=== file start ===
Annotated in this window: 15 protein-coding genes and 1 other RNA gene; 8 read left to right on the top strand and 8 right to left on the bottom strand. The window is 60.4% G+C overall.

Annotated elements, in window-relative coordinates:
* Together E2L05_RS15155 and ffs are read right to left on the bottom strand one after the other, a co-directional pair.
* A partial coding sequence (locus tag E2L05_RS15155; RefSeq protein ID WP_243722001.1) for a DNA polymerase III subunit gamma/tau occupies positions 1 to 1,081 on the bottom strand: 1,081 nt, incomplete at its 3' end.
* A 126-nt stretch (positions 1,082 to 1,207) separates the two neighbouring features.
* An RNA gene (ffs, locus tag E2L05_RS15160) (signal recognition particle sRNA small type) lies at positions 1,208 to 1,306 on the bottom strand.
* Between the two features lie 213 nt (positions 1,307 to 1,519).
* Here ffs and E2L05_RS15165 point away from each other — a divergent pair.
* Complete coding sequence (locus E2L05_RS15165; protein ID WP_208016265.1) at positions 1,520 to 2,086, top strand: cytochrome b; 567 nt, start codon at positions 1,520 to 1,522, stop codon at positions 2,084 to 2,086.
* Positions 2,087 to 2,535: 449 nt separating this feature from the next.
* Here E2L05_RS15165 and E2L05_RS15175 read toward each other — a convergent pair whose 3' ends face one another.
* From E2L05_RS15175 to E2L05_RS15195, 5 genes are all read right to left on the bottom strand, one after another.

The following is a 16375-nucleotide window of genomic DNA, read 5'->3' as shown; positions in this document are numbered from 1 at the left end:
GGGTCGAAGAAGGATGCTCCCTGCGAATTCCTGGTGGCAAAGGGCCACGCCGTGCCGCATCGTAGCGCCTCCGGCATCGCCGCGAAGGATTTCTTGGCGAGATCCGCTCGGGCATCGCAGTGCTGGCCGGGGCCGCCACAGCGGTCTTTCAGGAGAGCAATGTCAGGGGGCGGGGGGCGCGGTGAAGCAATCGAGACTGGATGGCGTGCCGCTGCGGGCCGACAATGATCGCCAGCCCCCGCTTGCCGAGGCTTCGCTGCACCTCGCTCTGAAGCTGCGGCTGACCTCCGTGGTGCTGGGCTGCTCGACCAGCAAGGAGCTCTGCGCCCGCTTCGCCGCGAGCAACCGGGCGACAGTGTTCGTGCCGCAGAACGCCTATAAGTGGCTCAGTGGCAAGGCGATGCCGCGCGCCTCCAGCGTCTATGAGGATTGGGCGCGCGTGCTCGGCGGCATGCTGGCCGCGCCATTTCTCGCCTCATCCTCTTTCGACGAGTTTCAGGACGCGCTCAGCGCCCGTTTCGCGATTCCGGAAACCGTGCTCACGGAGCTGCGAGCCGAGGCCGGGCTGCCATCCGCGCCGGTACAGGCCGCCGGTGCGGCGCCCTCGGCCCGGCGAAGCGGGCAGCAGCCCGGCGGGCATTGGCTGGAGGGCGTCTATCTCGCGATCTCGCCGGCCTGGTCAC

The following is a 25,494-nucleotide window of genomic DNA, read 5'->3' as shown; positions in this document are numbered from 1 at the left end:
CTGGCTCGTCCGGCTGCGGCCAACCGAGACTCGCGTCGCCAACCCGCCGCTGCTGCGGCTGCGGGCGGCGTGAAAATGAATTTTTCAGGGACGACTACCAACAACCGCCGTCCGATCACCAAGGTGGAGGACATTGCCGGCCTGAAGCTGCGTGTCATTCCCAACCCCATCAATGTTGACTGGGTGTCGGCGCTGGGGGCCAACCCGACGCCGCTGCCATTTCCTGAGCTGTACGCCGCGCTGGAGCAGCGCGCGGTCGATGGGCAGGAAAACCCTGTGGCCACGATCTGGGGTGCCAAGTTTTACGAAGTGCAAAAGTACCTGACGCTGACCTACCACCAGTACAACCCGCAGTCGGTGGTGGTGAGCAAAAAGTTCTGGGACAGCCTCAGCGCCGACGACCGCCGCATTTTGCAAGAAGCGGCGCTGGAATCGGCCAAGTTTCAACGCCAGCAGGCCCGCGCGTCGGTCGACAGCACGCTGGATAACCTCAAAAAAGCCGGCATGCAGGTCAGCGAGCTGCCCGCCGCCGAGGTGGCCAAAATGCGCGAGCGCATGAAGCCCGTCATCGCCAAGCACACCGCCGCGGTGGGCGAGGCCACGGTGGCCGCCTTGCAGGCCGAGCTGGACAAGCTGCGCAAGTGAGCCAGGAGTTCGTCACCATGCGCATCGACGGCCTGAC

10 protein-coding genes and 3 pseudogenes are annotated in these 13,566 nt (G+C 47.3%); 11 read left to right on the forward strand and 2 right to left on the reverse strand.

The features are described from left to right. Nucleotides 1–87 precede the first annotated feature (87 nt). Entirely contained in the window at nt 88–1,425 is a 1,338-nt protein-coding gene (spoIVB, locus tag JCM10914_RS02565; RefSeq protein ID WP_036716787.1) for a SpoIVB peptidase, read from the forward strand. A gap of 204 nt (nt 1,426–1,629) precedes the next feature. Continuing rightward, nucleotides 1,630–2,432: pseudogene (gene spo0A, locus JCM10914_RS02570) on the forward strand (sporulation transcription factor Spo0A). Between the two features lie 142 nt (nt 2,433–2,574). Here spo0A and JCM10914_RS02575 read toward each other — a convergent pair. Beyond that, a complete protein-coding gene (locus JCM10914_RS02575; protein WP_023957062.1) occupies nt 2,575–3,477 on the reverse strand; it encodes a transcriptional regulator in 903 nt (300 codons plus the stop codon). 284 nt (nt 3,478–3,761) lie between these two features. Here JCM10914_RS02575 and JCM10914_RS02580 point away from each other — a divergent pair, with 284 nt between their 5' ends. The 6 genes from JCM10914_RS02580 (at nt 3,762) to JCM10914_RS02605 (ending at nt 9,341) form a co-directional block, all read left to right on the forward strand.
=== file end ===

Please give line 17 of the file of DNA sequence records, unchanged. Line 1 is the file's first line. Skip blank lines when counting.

10 protein-coding genes and 3 pseudogenes are annotated in these 13,566 nt (G+C 47.3%); 11 read left to right on the forward strand and 2 right to left on the reverse strand.